Question for those who do regular options.... - Posted by Charity

Posted by Steve-Atl on May 10, 2000 at 14:11:30:

I have not seen a “good letter for options”. Typically options are something I discuss with a seller after I have determined that I can’t buy it cheap, or create some owner financing, or get a lease option. Only then does the subject of options come up.

In your example, YOU would want to option it from the seller at say $350k or less. Then you find a retail buyer at any price you will accept over $350k. You bring them to closing, at which time you exercise your option with your seller.

Question for those who do regular options… - Posted by Charity

Posted by Charity on May 10, 2000 at 12:40:29:

Does anyone have a good letter for options? What I mean is a letter you would send to, say, an expired listing that has been listed several times and hasn’t sold. You think you can get it under market (say FMV is $400K and you think you can get it for $350K and option it for the $400K) How do you word this in a letter? I have many of these I run across, but I want to make sure I word it right.


Re: I specialize in options - Posted by Lori Samson

Posted by Lori Samson on May 11, 2000 at 02:09:21:

Ilove your name I had a daughter named Charity. I have an 8 year old named Faith and everyone asks me if I will have another one named Hope. Anyway… I am not sure why in your example that a house in that price range and hasn’t sold would be easy to unload on a straight option. I agree with the other posts about not trying to solicit buying it on an option by mail. When I am using expired listings as a means to locate I would always contact them personally. We have about 50 sandwiched leased properties and in all my experience I am unclear as to why you would want to do a straight option on it when it has that much equity in it, just buy it! Or, put a contract on it and flip it to another investor. I am not sure what an average home sells for in your area but in our area (Dallas) that is a high dollar house and is a narrow market for buyers. You have a lot of risk in doing high end properties on options or lease options. How long it was marketed for would be a big question to me in determining if I think I could find someone quickly or not to unload the house on. If your reasoning is to generate cash and no reasponsibility to it, then I recommend doing smaller lease option flips and then start doing lease option holds or sandwiched as some call it. You have a much broader market to buyers! That’s the important thing. How long I have to hold it determines what market I go into. We do some high end properties but it is too hard to find the buyer. I can open my front door and wisper the words “I have a lease purchase property for sale” and you better stand back for the hurd that is coming. If you go to junkie then it gets hard to move or if you go too expensive it gets hard to move. Lori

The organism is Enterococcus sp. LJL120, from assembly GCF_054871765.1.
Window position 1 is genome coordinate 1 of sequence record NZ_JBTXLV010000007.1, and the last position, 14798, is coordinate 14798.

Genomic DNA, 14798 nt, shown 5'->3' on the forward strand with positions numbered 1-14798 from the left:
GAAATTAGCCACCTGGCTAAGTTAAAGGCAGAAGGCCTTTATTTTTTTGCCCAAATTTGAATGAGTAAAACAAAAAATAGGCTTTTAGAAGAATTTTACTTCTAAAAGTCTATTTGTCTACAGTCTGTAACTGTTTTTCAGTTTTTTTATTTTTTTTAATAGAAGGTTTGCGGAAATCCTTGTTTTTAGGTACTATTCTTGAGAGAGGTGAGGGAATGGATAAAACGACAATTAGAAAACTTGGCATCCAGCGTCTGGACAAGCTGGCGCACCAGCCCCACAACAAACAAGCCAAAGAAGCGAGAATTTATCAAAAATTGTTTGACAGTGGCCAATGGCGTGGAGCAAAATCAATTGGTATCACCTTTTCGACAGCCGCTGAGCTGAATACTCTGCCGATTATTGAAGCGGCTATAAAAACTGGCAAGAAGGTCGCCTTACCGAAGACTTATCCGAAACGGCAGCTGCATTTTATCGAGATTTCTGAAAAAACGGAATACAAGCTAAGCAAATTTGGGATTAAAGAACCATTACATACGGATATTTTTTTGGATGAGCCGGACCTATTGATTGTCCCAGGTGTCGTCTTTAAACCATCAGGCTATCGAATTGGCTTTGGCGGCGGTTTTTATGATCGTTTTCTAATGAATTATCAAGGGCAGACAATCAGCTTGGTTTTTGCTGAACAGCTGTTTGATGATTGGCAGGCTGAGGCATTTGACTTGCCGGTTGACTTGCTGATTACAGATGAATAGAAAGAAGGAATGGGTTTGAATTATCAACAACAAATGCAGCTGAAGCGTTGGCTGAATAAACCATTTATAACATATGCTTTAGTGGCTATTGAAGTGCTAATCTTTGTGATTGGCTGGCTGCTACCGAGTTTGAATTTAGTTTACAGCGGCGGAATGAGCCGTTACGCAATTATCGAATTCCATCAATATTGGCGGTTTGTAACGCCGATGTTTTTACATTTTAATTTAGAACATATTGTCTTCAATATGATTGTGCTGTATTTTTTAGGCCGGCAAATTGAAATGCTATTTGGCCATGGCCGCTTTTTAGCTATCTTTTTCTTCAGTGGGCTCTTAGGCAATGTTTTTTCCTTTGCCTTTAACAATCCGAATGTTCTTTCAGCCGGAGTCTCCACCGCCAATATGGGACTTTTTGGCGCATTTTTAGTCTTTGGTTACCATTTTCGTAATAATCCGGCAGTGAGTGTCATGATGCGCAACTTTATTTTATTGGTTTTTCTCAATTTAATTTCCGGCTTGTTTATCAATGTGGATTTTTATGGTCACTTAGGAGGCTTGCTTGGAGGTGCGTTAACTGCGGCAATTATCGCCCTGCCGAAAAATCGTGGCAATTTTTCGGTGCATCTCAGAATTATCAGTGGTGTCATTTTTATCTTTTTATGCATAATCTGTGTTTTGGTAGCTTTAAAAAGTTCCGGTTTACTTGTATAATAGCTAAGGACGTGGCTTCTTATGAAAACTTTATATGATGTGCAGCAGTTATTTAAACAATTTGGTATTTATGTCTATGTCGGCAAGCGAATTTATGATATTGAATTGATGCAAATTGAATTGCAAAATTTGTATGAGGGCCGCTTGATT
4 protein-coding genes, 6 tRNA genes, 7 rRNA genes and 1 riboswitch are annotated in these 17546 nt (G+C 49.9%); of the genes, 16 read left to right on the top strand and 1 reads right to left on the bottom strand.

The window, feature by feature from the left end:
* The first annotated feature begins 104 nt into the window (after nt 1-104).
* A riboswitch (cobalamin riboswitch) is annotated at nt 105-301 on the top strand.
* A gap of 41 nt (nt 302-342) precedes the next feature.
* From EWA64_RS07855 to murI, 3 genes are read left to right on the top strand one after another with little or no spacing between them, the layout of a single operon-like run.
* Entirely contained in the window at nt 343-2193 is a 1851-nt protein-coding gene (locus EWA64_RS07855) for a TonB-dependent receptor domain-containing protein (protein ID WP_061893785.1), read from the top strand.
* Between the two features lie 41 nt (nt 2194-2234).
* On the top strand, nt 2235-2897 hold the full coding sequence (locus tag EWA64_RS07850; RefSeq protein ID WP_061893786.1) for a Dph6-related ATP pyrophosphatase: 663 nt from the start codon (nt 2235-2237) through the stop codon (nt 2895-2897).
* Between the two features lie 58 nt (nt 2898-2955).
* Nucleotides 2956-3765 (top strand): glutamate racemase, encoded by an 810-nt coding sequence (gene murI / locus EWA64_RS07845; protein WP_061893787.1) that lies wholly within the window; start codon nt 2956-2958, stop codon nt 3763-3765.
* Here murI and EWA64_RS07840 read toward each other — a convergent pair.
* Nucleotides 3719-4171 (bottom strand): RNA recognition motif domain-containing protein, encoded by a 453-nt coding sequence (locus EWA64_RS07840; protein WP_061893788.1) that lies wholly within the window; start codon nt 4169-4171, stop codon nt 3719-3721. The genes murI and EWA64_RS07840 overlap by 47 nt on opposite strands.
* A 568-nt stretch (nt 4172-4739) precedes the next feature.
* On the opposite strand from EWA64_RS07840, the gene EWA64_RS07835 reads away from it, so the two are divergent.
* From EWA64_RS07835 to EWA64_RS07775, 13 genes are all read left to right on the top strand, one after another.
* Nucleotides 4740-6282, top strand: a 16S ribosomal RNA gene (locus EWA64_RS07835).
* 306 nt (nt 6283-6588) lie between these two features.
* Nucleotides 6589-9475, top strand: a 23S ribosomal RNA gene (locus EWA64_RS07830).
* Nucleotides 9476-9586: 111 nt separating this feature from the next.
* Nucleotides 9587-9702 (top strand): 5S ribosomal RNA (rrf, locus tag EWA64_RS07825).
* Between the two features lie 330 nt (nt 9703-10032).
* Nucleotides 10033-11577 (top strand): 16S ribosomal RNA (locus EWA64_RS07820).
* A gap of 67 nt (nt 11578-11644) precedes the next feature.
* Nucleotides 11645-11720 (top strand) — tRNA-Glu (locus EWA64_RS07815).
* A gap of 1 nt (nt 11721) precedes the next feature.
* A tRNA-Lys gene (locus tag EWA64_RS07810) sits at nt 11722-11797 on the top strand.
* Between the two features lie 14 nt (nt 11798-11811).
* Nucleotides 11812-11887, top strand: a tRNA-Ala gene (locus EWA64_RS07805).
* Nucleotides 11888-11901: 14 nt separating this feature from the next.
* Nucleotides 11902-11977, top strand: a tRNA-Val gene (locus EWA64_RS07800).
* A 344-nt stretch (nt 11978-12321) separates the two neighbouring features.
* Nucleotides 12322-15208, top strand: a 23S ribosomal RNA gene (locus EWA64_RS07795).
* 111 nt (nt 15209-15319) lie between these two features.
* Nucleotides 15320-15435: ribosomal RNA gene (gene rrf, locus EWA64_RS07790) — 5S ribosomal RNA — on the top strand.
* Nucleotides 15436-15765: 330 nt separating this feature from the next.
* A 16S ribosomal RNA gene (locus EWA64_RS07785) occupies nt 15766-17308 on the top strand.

Re: Question for those who do regular options… - Posted by B.L.Renfrow

Posted by B.L.Renfrow on May 10, 2000 at 18:13:52:

Ditto the below post. In my view, the only way to propose a straight option to the seller is in person, at their kitchen table…otherwise they won’t have a clue what you’re talking about, and will automatically say no.

If you want to mail to expired listings, it would be better to just use a generic “I buy houses” letter or postcard. Then, if you have a potential deal on which you are unable to negotiate something better, that’s when you bring up the idea of the option.

Brian (NY)